Indirect Tumor Cell Death After High-Dose Hypofractionated Irradiation: Implications for Stereotactic Body Radiation Therapy and Stereotactic Radiation Surgery.
PURPOSE: The purpose of this study was to reveal the biological mechanisms underlying stereotactic body radiation therapy (SBRT) and stereotactic radiation surgery (SRS). METHODS AND MATERIALS: FSaII fibrosarcomas grown subcutaneously in the hind limbs of C3H mice were irradiated with 10 to 30 Gy of X rays in a single fraction, and the clonogenic cell survival was determined with in vivo--in vitro excision assay immediately or 2 to 5 days after irradiation. The effects of radiation on the intratumor microenvironment were studied using immunohistochemical methods. RESULTS: After cells were irradiated with 15 or 20 Gy, cell survival in FSaII tumors declined for 2 to 3 days and began to recover thereafter in some but not all tumors. After irradiation with 30 Gy, cell survival declined continuously for 5 days. Cell survival in some tumors 5 days after 20 to 30 Gy irradiation was 2 to 3 logs less than that immediately after irradiation. Irradiation with 20 Gy markedly reduced blood perfusion, upregulated HIF-1α, and increased carbonic anhydrase-9 expression, indicating that irradiation increased tumor hypoxia. In addition, expression of VEGF also increased in the tumor tissue after 20 Gy irradiation, probably due to the increase in HIF-1α activity. CONCLUSIONS: Irradiation of FSaII tumors with 15 to 30 Gy in a single dose caused dose-dependent secondary cell death, most likely by causing vascular damage accompanied by deterioration of intratumor microenvironment. Such indirect tumor cell death may play a crucial role in the control of human tumors with SBRT and SRS.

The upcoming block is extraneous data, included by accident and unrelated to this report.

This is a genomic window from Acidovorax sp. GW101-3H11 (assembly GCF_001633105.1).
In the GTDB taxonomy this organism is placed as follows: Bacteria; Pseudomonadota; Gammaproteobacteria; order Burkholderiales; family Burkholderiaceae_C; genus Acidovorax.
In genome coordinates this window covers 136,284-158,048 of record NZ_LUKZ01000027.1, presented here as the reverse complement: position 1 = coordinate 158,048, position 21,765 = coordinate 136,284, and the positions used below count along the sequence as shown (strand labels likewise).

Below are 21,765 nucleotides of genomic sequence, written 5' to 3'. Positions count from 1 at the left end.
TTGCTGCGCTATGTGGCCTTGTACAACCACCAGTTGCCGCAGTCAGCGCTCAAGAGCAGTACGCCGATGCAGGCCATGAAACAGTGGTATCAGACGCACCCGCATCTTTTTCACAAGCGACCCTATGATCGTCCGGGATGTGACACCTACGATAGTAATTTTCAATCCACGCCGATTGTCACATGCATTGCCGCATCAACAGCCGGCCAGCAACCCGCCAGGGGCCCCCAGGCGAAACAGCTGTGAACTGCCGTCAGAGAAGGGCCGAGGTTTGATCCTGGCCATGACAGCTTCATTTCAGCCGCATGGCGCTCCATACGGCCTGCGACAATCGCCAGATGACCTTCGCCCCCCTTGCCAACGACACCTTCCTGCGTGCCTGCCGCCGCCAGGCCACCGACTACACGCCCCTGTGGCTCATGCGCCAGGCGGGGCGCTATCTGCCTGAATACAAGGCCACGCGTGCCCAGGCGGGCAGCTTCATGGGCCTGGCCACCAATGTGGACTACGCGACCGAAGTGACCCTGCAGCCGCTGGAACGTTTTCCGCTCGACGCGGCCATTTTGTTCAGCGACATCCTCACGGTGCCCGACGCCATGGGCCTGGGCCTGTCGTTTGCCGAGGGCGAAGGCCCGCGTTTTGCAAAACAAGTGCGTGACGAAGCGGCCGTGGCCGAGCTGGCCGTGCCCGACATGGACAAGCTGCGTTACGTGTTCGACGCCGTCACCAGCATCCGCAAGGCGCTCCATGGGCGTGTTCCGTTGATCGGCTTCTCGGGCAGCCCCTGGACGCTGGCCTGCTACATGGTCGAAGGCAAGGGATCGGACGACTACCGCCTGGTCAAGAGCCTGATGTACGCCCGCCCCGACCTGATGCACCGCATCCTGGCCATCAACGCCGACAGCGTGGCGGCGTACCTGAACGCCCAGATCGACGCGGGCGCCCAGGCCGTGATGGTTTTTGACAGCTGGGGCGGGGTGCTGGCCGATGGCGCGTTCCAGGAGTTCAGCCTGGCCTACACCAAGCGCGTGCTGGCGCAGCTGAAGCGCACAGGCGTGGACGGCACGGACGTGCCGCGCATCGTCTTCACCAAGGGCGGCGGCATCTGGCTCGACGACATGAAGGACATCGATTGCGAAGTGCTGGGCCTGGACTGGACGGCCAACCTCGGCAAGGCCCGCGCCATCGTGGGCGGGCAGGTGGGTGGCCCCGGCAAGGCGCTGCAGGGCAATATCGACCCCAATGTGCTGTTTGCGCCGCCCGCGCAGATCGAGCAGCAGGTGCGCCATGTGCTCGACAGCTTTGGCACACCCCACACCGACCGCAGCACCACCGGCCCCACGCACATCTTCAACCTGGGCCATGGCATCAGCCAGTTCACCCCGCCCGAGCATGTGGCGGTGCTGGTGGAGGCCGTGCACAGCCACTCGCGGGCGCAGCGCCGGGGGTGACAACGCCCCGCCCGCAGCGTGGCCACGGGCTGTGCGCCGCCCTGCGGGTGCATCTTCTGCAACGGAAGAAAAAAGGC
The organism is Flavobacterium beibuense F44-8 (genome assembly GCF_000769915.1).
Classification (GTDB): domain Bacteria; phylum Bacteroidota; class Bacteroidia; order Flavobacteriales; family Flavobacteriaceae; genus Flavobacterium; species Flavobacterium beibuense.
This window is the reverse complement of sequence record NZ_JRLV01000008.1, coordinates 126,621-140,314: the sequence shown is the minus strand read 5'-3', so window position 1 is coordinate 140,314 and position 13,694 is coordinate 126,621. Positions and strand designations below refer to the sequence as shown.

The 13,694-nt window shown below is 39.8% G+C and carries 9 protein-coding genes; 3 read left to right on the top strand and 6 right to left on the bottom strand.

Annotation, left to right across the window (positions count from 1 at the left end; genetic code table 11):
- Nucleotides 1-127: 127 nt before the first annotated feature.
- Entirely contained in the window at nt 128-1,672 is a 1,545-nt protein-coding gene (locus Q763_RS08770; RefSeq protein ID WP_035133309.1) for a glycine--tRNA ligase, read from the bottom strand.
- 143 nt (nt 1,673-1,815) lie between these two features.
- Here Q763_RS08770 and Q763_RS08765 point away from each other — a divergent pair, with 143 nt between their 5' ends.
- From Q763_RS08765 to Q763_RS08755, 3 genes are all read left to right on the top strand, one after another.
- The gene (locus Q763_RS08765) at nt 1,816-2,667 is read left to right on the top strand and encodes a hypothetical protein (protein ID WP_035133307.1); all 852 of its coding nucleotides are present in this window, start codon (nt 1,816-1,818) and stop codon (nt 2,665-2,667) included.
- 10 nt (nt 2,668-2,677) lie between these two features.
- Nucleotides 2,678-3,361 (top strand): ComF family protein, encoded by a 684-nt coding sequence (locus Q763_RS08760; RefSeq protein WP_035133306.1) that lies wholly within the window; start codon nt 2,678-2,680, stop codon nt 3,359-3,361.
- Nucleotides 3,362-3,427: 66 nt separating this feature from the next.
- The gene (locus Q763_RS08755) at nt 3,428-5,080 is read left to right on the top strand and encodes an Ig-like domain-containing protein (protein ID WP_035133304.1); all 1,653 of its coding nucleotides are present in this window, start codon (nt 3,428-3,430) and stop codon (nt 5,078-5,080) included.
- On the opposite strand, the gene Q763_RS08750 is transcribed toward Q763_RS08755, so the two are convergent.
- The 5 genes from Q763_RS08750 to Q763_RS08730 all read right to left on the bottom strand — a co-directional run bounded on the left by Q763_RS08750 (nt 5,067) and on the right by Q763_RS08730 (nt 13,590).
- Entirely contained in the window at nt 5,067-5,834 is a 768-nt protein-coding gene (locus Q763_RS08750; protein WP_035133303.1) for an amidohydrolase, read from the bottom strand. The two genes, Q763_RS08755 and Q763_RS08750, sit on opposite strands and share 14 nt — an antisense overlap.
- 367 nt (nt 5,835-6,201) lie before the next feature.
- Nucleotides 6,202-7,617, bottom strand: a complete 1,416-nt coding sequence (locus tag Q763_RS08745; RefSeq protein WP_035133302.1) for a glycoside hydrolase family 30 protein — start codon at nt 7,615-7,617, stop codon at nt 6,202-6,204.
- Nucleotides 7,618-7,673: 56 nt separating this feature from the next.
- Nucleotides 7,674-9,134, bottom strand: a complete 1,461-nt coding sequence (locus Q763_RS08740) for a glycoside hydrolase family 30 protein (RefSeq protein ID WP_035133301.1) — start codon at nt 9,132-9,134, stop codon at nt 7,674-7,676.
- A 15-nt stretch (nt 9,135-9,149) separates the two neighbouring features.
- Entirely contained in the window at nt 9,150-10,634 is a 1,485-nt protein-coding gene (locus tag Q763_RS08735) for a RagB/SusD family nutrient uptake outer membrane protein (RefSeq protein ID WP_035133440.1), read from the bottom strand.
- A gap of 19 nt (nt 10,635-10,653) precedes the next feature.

Song, CW; Lee, Y-J; Griffin, RJ; Park, I; Koonce, NA; Hui, S; Kim, M-S; Dusenbery, KE; Sperduto, PW; Cho, LC
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